The Real Lifespan of The Personal Care Products You Use Every Day

September 30, 2015

It happens to the best of us: Shuffling feet in the drugstore aisle contemplating how long to hold off on buying a new pack of razors. Real talk: Personal care items can feel like an annoying expense.

But there are lots of reasons not to compromise when it’s actually time to replace these items. Sanitation is a huge deal, but also, when a product we use daily is no longer doing its job, there’s no need to waste time squeezing more life out of it.

Besides, a toothbrush is a toothbrush—they come and go, and they’re not warm and fuzzy enough to get attached to, so tossing them every now and then should be easy. Here’s a guide to a few everyday personal care items that might need to be restocked ASAP. Look for the silver lining here— it’s time for a shopping spree!


We hate to break it to you, but 60 percent of toothbrushes in communal bathrooms may contain fecal matter. According to the linked study, not even rinsing a tainted toothbrush in hot water or mouthwash could diminish the contamination. So, remembering to replace toothbrushes every three to four months is crucial. The American Dental Association also recommends switching them out after an illness to avoid reinfection.

Contact lenses, case, and solution

Contact lens wearers know that urge to push 14-day-wear contact lenses to the limit. An extra week isn’t that bad, right? Actually, it is. According to Andrea Thau, O.D., an associate clinical professor at the SUNY College of Optometry, as soon as contact lenses come out of the package and touch the eye, the surface starts to break down and they absorb more and more of a person’s protein, mucus, and bacteria with each wear. Stretching the use of lenses and allowing these substances to fester for a long time could ultimately lead to infection.

To keep your peepers safe, it’s also necessary to change out contact lens cases every three months. Going much longer without doing so can exponentially increase the risk of contracting microbial keratitis, a potentially blinding complication.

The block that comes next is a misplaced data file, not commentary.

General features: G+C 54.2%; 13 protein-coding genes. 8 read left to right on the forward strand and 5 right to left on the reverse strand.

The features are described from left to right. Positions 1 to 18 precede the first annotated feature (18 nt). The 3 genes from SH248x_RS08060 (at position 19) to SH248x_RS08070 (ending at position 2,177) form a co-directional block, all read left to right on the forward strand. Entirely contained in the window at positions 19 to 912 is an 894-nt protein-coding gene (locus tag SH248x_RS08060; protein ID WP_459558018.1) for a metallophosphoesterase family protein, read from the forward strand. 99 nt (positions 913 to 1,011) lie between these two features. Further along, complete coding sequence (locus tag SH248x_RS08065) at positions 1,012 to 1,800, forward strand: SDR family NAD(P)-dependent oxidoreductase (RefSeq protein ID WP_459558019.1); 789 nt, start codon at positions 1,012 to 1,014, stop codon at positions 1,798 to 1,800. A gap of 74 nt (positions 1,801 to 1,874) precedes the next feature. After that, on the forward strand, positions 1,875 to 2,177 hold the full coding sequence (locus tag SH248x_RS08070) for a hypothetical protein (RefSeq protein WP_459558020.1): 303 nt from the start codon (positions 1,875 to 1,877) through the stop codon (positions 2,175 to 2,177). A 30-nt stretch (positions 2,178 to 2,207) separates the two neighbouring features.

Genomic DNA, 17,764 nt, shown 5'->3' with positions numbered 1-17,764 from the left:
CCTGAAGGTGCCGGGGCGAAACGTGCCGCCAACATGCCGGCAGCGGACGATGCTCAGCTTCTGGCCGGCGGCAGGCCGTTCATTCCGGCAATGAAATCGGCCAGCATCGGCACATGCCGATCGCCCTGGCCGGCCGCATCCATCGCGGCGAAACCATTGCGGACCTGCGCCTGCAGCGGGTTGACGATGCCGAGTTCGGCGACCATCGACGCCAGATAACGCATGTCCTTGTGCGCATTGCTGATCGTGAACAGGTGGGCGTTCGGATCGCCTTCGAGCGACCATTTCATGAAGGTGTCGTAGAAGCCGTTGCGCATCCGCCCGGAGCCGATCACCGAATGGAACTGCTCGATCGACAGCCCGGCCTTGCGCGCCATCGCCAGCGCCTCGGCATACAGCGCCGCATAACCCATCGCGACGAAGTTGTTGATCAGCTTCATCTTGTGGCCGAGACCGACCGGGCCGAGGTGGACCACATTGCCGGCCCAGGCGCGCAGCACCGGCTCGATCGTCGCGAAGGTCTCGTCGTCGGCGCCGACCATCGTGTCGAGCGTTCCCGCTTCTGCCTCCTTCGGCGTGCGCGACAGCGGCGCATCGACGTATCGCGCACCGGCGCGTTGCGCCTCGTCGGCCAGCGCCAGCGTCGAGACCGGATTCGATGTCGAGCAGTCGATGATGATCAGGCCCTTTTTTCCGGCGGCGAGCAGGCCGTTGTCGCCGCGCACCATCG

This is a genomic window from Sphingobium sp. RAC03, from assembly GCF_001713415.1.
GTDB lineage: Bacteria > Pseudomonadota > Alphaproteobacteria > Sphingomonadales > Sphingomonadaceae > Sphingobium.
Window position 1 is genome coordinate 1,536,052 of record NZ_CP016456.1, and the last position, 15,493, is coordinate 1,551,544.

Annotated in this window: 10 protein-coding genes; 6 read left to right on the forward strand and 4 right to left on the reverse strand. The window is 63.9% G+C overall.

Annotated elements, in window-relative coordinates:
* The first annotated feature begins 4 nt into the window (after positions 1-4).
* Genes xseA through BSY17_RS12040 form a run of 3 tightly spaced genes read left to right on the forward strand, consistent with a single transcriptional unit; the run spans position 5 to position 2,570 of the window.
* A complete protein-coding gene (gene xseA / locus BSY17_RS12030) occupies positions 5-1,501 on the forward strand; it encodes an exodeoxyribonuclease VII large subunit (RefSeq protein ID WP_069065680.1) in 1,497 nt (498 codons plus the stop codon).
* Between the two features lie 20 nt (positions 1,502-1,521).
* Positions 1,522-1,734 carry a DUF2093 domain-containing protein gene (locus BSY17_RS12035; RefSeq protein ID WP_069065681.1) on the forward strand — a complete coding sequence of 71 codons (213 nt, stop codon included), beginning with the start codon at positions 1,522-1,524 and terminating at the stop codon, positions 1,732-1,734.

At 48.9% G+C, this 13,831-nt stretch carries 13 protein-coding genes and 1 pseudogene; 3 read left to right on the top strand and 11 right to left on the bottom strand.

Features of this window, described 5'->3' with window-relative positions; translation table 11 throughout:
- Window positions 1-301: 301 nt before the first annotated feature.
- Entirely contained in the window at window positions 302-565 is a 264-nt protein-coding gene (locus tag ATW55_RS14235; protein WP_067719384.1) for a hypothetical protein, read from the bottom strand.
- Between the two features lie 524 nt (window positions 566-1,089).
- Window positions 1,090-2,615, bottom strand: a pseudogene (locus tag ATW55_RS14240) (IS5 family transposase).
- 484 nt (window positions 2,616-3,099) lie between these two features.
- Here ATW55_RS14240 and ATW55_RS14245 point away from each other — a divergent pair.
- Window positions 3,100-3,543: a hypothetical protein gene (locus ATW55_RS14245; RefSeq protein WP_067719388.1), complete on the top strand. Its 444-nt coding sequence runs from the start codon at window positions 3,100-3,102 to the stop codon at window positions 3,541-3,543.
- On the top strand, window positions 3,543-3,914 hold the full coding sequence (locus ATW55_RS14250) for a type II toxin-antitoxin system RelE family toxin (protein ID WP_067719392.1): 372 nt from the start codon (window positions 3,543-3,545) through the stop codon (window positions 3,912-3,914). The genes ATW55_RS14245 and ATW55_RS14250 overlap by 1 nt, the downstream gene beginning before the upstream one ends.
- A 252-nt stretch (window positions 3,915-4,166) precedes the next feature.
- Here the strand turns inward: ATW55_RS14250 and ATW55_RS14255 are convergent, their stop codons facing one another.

Pay attention to expiration dates of contact lens solution as well. Ophthalmologist Dr. Sadiqa Stelzner says its pH level can change and become ineffective at disinfecting contacts, especially if the solution has been exposed to heat.


Razors can be expensive, but for lots of people, they’re a necessity. Over time, they do get dull, and not only can they irritate or nick skin, but they pretty much stop doing their job. More economical razor blades may last about one week when shaving daily, while high quality ones can last up to five weeks. A good razor may be worth a splurge, and proper care can prolong their life—rinse blades with hot water after every use and air dry to prevent rust. If rust starts to show up on the blades, replace right away.

Essential oils

The therapeutic properties of essential oils are super sensitive to temperature shifts, which can alter their chemical stability. That’s why it’s important to always store oils in a cool, dark area, away from direct sunlight. Properly storing oils should allow most of them to last for at least two years.

However, steam-distilled oils like tea tree contain certain components that give them a shorter shelf life—only 12 to 18 months. Cold-pressed citrus oils (like lemon, orange, and grapefruit) are even more sensitive due to their high terpene content, making them more prone to oxidation—they’re good for 9 to 12 months. As far as carrier oils, grapeseed only lasts for about six to nine months, but coconut and jojoba stay good for several years.


Even though they typically show an expiration date, vitamins don’t don’t technically go bad—but this date is an indicator of the end of their highest potency. Once vitamins have expired, it’s best to replenish them. However, don’t flush them! They can end up seeping into waterways and harming aquatic life. Instead, pulverize them in a food processor or blender, and put them in the compost bin. Since everything eventually breaks down in the compost, this is totally safe—and some even theorize that composting vitamins can boost soil health.

Photo credit: Dmitry via Flickr

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Dana Poblete

Dana's love for all creatures under the sun (bugs, too) drives her in her advocacy for ethical eating, environmental sustainability, and cruelty-free living. A natural born islander, she surfs when she can, and writes, always.

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